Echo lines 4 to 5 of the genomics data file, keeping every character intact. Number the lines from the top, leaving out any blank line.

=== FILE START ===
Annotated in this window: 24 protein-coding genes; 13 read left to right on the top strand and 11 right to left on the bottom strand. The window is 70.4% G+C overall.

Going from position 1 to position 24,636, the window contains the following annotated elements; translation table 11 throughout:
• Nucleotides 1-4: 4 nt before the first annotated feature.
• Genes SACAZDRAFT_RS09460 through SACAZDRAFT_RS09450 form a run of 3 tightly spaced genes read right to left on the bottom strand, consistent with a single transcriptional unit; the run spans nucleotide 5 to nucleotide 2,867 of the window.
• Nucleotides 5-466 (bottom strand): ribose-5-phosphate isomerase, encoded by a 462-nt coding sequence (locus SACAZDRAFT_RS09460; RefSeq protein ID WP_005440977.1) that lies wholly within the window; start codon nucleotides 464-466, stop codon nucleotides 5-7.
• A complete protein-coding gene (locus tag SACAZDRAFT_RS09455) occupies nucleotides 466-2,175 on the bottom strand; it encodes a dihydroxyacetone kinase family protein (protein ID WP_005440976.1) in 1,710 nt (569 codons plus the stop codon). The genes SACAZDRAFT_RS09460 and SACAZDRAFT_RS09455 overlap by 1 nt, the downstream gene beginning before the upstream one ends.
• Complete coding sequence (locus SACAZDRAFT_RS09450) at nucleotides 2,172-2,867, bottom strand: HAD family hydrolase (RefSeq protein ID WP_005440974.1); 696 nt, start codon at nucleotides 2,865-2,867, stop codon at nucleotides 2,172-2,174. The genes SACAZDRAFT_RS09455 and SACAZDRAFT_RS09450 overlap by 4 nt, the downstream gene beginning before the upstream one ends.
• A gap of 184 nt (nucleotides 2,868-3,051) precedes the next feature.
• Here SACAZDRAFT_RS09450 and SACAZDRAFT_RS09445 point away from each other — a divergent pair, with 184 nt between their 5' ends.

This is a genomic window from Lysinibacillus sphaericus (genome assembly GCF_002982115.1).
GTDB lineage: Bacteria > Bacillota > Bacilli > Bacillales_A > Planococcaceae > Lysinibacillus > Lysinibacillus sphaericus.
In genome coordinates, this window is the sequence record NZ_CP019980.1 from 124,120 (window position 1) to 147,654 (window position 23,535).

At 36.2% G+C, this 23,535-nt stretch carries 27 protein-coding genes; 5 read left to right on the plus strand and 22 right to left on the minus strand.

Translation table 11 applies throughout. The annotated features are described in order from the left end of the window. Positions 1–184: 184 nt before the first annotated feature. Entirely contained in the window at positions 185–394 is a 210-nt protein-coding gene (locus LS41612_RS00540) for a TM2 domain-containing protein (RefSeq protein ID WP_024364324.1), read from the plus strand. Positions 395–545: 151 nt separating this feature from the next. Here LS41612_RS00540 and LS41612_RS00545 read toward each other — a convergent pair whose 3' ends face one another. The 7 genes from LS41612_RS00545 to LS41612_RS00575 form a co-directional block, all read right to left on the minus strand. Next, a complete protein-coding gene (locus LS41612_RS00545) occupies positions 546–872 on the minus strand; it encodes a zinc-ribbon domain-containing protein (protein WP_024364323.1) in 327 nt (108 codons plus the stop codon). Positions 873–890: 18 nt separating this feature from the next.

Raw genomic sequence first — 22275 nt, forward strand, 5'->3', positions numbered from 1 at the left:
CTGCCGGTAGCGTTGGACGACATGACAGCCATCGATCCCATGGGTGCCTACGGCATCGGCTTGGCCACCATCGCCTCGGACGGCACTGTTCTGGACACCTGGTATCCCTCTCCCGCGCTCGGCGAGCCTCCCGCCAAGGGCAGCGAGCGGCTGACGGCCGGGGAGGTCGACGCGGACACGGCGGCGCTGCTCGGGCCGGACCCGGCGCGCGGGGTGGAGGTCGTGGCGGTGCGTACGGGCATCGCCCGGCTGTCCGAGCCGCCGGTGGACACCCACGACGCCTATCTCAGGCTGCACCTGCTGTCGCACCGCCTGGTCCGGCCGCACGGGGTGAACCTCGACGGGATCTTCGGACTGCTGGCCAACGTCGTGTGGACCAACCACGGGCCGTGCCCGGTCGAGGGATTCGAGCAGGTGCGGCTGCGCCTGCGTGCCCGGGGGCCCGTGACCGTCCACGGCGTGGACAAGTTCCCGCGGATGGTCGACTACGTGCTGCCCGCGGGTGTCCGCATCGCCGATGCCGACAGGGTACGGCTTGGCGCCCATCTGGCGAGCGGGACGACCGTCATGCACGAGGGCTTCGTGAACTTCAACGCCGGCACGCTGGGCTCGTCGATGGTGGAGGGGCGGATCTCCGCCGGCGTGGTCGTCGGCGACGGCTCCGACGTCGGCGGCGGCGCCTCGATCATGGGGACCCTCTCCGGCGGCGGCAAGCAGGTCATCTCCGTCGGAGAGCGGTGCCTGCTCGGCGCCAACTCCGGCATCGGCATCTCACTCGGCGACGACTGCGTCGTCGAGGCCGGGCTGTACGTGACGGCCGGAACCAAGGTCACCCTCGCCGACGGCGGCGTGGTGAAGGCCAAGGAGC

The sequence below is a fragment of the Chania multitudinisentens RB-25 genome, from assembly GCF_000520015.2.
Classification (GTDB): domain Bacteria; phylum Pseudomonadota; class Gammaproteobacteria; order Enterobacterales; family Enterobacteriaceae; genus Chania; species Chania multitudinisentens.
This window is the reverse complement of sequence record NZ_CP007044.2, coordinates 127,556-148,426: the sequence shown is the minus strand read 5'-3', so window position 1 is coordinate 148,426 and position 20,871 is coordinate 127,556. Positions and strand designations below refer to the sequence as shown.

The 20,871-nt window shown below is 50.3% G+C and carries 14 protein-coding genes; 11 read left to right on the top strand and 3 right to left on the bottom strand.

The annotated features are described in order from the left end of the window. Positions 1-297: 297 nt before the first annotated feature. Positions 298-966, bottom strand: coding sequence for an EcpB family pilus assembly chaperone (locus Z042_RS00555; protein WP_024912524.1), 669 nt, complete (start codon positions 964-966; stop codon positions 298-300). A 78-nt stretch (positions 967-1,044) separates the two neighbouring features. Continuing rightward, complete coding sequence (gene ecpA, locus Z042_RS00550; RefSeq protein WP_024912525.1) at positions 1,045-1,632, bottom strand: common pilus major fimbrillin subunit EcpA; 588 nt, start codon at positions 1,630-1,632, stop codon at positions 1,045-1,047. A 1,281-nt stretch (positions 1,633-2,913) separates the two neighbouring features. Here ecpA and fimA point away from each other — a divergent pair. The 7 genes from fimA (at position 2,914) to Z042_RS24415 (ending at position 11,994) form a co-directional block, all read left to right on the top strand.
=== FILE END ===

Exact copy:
• Genes SACAZDRAFT_RS09460 through SACAZDRAFT_RS09450 form a run of 3 tightly spaced genes read right to left on the bottom strand, consistent with a single transcriptional unit; the run spans nucleotide 5 to nucleotide 2,867 of the window.
• Nucleotides 5-466 (bottom strand): ribose-5-phosphate isomerase, encoded by a 462-nt coding sequence (locus SACAZDRAFT_RS09460; RefSeq protein ID WP_005440977.1) that lies wholly within the window; start codon nucleotides 464-466, stop codon nucleotides 5-7.